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Huge mass removed from unborn baby in latest prenatal surgery

by | Mar 7, 2013

By Dave Andrusko

Elijah Leffingwell

Elijah Leffingwell

By now, after all these years, the name of Dr. Scott Adzick, chief of surgery at Children’s Hospital of Philadelphia, must be familiar to many readers of NRL News and NRL News Today. [See http://nrlc.cc/10cKYG3 and http://nrlc.cc/10cLaFg.]

This uncommonly gifted fetal surgeon has done it again: removed an unborn baby partially out of his mother’s womb, made a major repair, returned the baby to his mother’s womb, and witnessed a successful delivery (in this case) two months later.

The patient this time is Elijah Leffingwell, whose family lives in Mequon, Wisconsin, just north of Milwaukee.

April Leffingwell’s first ultrasound at 20 weeks revealed a macro-cyst, explained by her husband, Jason, as “Thousands of tiny little cysts all the way around the lower left lobe of his lung.” Elijah’s mother’s reaction is perfectly understandable: “It was so scary. I didn’t understand. Why me? I didn’t think it was fair,” April Leffingwell told Janet Raasch of Fox6 news.

Barely half-way through her pregnancy, the Leffingwells made the trek to Children’s Hospital of Philadelphia where Dr. Adzick removed a mass the size of an orange from Elijah’s lung.

(As you watch video of the actual surgery, Dr. Adzick talks about reaching in and “getting the left hand out,” an uncanny reminder of Samuel Armas. Michael Clancy took the famous “Hand of Hope” photo during the time surgeons were performing in utero surgery on Samuel. The 1999 photo shows Samuel, who was not delivered for almost four more months, grasping the finger of the surgeon at Vanderbilt University!)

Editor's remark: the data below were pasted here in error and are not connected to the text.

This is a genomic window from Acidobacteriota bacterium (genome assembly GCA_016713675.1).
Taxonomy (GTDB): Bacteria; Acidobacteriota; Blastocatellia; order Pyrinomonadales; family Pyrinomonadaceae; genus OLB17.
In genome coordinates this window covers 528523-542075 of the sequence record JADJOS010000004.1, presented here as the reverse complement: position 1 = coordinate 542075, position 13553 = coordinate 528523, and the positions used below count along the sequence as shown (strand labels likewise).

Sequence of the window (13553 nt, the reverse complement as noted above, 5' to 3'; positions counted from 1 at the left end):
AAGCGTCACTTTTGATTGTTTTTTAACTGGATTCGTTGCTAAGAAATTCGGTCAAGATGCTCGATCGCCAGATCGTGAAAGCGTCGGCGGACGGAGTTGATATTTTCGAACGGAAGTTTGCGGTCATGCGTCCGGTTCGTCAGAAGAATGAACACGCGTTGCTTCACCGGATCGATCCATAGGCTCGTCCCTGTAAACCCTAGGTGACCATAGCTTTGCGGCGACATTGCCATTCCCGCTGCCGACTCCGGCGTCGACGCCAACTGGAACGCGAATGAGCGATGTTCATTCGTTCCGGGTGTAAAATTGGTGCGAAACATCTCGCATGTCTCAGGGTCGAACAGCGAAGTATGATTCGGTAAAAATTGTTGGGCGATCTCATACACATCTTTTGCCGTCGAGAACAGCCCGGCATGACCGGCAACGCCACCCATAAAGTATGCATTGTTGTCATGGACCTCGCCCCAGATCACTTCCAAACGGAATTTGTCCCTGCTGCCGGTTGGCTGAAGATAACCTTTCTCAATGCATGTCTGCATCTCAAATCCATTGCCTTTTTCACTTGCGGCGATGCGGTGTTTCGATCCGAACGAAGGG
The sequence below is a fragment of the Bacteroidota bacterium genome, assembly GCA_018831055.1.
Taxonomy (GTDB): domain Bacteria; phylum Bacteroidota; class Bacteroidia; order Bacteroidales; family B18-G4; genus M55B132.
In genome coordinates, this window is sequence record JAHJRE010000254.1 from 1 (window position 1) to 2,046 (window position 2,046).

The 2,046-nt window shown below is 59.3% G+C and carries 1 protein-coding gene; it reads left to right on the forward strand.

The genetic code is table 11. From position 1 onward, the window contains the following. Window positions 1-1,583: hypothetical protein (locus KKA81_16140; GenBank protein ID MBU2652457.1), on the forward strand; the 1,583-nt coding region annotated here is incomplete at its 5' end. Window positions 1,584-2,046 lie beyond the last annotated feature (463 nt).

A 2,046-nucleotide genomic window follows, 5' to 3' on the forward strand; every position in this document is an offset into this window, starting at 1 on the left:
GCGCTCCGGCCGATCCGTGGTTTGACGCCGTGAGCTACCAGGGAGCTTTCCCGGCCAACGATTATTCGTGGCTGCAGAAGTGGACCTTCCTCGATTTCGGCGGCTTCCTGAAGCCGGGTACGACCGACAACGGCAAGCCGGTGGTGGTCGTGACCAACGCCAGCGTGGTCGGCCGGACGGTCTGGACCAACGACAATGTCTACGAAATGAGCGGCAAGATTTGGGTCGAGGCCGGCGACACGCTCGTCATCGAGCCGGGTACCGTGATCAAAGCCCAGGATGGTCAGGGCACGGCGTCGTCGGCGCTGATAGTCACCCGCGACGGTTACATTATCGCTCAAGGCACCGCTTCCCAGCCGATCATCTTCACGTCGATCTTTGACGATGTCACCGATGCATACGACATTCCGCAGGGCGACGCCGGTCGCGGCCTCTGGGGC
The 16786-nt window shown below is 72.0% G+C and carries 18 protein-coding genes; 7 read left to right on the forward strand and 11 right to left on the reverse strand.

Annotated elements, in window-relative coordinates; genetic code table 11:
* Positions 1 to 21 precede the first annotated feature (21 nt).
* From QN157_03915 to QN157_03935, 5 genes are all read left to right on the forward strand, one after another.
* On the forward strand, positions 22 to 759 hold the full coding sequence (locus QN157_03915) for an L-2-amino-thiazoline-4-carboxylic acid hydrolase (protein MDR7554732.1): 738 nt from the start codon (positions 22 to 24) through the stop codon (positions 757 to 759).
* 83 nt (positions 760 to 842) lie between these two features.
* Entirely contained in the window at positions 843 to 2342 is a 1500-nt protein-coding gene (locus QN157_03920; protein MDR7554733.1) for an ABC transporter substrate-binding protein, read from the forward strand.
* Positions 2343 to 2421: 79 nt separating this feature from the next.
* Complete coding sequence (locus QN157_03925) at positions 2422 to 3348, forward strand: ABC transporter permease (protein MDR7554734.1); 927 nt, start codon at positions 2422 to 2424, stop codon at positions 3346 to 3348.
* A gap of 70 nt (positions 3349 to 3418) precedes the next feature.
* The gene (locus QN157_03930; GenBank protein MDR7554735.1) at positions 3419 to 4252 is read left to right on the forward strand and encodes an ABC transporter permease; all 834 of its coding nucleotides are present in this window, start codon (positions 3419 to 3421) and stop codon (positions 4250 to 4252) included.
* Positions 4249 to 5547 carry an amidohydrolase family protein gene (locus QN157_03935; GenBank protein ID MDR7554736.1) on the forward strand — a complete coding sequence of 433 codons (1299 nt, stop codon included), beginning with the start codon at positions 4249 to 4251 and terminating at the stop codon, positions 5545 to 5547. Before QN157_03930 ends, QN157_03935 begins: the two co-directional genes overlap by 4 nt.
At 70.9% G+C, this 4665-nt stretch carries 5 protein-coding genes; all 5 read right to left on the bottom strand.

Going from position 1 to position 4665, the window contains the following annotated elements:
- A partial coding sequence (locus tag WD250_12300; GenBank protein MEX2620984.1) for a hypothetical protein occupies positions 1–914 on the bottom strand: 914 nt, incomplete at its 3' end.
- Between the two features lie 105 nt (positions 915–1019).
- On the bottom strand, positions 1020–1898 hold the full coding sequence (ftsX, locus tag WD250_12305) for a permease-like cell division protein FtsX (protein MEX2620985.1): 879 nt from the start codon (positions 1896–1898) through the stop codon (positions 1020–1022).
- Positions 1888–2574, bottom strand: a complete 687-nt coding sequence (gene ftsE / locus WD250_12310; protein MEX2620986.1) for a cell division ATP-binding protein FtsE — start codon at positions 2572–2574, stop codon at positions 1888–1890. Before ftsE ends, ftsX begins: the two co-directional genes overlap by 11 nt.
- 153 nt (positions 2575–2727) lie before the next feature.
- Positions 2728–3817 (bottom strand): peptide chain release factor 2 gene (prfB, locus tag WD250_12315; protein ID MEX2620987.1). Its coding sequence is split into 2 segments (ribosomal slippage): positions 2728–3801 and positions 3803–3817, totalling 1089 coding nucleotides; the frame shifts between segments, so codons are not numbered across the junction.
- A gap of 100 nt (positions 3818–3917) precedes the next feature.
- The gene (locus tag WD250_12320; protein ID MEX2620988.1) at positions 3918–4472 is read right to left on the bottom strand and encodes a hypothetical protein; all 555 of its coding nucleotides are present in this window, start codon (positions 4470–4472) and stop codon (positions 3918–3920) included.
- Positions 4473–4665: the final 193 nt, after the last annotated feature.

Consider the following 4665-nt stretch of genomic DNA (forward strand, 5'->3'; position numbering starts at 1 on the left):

“The mass in the chest is huge and it’s just totally crushing the heart and putting the baby into heart failure,” Dr. Adzick told Raasch. Elijah’s heart, then the size of a dime, stopped. “I massaged the heart for awhile to bring the fetus back,” Dr. Adzick said.

Dr. Adzick then returned Elijah to Mrs. Leffingwell’s womb. Two months later, Elijah was born premature in Philadelphia.

“It was very emotional and very sad because I literally saw him for five seconds,” April Leffingwell said. His first few days were perilous—Elijah spent nine days on life support undergoing more surgeries—but nine weeks later, the Leffingwells took their son home to Wisconsin. He is now 14 weeks old.

Their church threw a benefit concert in Elijah’s honor, Raasch reported.

“After going through his journey, now I feel more that I’m blessed to be chosen to go through this situation because I can teach other people and help other families and you know, share his journey,” April Leffingwell said.

What is the outlook for Elijah going forward? Dr. Adzick says, “I think the prognosis for the baby is very good.”

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Categories: Unborn Children